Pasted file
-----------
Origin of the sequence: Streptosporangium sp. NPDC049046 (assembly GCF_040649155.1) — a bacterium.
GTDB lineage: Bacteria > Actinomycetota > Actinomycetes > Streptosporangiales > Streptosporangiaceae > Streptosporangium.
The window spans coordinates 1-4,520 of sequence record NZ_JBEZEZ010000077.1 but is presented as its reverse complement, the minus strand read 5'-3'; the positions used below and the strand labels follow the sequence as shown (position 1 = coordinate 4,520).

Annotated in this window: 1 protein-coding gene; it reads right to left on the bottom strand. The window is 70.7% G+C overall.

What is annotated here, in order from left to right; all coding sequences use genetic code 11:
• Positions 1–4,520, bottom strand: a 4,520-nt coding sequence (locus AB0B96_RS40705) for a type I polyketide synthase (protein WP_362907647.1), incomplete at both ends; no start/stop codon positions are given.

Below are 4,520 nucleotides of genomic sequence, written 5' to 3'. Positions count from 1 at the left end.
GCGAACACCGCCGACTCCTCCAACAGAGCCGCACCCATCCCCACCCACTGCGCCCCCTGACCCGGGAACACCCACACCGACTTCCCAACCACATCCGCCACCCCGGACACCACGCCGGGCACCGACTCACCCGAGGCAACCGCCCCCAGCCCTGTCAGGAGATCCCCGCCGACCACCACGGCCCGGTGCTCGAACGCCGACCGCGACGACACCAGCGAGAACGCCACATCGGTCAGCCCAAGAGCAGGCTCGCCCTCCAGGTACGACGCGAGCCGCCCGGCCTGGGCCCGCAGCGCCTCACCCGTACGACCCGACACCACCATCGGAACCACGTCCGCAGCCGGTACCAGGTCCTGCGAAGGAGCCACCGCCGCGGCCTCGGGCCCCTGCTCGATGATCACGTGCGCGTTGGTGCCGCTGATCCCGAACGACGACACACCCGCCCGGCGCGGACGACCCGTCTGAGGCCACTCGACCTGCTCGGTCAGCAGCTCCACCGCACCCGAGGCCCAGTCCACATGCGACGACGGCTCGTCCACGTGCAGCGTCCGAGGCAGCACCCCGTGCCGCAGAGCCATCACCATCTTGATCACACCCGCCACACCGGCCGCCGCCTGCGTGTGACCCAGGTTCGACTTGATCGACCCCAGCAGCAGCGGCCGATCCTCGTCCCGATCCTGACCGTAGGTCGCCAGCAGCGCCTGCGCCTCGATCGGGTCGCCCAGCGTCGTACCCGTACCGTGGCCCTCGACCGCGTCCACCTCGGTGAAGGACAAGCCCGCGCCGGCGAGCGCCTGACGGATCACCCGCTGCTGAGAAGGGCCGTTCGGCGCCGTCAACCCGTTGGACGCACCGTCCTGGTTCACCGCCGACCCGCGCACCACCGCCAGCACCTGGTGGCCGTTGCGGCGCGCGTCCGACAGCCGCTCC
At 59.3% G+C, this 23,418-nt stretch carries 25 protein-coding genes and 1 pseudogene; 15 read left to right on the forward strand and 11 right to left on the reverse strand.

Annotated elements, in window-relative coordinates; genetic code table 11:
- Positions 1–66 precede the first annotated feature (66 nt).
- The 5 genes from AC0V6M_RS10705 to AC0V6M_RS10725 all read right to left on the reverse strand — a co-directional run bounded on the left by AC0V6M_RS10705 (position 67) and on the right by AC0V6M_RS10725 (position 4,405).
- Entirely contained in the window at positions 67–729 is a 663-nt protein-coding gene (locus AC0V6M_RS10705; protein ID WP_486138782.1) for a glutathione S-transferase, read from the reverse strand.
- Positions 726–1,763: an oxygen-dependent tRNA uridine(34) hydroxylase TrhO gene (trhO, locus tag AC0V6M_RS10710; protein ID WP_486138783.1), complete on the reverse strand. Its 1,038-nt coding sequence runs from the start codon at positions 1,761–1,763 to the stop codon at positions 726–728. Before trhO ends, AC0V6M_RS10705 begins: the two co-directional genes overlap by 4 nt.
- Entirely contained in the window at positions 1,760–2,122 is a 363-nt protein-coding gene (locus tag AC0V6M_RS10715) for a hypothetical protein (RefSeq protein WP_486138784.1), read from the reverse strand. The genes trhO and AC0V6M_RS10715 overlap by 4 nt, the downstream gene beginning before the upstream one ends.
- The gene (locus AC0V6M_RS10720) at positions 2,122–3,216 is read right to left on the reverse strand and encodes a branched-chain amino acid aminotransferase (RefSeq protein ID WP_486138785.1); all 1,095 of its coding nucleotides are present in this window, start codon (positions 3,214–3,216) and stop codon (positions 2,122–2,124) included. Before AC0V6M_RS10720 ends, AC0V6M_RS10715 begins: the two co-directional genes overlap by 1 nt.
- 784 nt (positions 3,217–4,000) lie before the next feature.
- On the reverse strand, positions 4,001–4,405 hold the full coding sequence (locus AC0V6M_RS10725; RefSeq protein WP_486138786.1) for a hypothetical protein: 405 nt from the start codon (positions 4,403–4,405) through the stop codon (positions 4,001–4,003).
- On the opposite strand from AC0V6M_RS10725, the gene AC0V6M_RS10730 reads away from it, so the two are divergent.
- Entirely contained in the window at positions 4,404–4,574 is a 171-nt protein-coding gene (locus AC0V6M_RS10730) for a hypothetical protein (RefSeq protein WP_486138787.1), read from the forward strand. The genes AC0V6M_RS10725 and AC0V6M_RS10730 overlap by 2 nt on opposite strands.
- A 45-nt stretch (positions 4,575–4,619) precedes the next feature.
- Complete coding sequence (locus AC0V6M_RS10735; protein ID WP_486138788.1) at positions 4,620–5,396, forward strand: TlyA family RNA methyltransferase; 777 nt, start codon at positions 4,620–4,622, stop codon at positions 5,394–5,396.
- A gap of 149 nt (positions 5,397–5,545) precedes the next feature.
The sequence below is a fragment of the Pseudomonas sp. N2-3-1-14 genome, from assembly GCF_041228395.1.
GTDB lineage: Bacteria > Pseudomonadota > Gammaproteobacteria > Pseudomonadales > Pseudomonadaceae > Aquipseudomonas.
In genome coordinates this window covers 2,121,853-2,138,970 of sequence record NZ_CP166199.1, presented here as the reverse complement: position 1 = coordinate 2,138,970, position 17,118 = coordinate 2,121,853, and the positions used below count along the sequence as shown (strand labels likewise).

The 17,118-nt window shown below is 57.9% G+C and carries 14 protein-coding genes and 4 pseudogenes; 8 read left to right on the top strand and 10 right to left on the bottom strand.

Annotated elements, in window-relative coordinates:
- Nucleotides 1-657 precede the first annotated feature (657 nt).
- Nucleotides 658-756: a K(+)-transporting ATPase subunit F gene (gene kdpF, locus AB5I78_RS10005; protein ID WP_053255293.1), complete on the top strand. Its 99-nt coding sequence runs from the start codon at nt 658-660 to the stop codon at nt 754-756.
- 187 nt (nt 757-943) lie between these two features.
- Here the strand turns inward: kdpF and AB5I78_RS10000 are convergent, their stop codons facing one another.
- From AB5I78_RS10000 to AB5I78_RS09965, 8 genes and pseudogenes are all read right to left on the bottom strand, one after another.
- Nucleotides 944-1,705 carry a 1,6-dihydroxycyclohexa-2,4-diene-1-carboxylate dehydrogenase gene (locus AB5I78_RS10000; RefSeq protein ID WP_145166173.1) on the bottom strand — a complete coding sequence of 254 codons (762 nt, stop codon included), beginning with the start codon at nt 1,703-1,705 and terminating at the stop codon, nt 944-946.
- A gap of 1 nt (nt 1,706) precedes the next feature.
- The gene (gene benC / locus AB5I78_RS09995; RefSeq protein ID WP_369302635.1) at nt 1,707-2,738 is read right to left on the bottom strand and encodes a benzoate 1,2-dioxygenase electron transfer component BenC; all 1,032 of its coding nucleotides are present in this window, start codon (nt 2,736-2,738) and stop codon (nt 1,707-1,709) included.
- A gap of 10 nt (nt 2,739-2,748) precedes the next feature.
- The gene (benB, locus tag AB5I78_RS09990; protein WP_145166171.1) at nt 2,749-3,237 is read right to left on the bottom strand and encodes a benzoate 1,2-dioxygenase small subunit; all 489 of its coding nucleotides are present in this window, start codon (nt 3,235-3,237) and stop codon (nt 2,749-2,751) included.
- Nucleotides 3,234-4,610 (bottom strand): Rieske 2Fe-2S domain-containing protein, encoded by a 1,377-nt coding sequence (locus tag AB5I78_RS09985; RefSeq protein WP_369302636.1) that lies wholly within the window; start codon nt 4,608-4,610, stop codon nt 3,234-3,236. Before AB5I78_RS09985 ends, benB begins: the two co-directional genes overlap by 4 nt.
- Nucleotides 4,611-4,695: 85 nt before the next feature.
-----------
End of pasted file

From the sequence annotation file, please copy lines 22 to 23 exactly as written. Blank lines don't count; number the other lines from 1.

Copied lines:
- Complete coding sequence (locus AC0V6M_RS10735; protein ID WP_486138788.1) at positions 4,620–5,396, forward strand: TlyA family RNA methyltransferase; 777 nt, start codon at positions 4,620–4,622, stop codon at positions 5,394–5,396.
- A gap of 149 nt (positions 5,397–5,545) precedes the next feature.